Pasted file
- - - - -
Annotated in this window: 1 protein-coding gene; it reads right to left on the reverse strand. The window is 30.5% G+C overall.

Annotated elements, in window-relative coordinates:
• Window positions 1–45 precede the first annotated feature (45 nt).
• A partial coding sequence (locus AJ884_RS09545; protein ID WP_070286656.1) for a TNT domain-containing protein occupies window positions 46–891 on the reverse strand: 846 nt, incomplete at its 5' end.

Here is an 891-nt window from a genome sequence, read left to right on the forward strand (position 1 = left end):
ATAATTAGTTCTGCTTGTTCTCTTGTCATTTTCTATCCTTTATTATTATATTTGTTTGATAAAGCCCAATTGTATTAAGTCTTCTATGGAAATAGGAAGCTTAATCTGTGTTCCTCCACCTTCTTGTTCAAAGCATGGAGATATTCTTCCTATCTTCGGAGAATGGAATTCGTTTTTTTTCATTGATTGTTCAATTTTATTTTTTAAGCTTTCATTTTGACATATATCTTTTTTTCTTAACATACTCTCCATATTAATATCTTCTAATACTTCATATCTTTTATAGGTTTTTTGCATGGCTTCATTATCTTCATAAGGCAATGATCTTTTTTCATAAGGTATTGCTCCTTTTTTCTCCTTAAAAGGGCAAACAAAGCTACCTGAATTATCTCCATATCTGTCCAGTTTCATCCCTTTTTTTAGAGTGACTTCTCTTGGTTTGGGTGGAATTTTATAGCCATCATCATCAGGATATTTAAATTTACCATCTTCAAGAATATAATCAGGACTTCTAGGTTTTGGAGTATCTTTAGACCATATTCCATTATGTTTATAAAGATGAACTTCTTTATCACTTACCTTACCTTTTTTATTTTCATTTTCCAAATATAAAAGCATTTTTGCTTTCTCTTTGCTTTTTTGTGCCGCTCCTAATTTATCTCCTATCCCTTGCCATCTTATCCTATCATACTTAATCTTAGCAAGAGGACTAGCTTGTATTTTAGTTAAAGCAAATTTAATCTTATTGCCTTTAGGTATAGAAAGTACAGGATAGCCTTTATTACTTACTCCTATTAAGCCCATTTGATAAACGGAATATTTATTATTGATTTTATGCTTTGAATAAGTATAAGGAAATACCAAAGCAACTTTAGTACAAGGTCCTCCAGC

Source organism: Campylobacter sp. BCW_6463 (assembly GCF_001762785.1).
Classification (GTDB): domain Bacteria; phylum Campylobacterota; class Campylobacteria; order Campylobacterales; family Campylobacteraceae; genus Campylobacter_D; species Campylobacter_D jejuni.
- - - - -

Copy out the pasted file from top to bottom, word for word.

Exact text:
Annotated in this window: 1 protein-coding gene; it reads right to left on the reverse strand. The window is 30.5% G+C overall.

Annotated elements, in window-relative coordinates:
• Window positions 1–45 precede the first annotated feature (45 nt).
• A partial coding sequence (locus AJ884_RS09545; protein ID WP_070286656.1) for a TNT domain-containing protein occupies window positions 46–891 on the reverse strand: 846 nt, incomplete at its 5' end.

Here is an 891-nt window from a genome sequence, read left to right on the forward strand (position 1 = left end):
ATAATTAGTTCTGCTTGTTCTCTTGTCATTTTCTATCCTTTATTATTATATTTGTTTGATAAAGCCCAATTGTATTAAGTCTTCTATGGAAATAGGAAGCTTAATCTGTGTTCCTCCACCTTCTTGTTCAAAGCATGGAGATATTCTTCCTATCTTCGGAGAATGGAATTCGTTTTTTTTCATTGATTGTTCAATTTTATTTTTTAAGCTTTCATTTTGACATATATCTTTTTTTCTTAACATACTCTCCATATTAATATCTTCTAATACTTCATATCTTTTATAGGTTTTTTGCATGGCTTCATTATCTTCATAAGGCAATGATCTTTTTTCATAAGGTATTGCTCCTTTTTTCTCCTTAAAAGGGCAAACAAAGCTACCTGAATTATCTCCATATCTGTCCAGTTTCATCCCTTTTTTTAGAGTGACTTCTCTTGGTTTGGGTGGAATTTTATAGCCATCATCATCAGGATATTTAAATTTACCATCTTCAAGAATATAATCAGGACTTCTAGGTTTTGGAGTATCTTTAGACCATATTCCATTATGTTTATAAAGATGAACTTCTTTATCACTTACCTTACCTTTTTTATTTTCATTTTCCAAATATAAAAGCATTTTTGCTTTCTCTTTGCTTTTTTGTGCCGCTCCTAATTTATCTCCTATCCCTTGCCATCTTATCCTATCATACTTAATCTTAGCAAGAGGACTAGCTTGTATTTTAGTTAAAGCAAATTTAATCTTATTGCCTTTAGGTATAGAAAGTACAGGATAGCCTTTATTACTTACTCCTATTAAGCCCATTTGATAAACGGAATATTTATTATTGATTTTATGCTTTGAATAAGTATAAGGAAATACCAAAGCAACTTTAGTACAAGGTCCTCCAGC

Source organism: Campylobacter sp. BCW_6463 (assembly GCF_001762785.1).
Classification (GTDB): domain Bacteria; phylum Campylobacterota; class Campylobacteria; order Campylobacterales; family Campylobacteraceae; genus Campylobacter_D; species Campylobacter_D jejuni.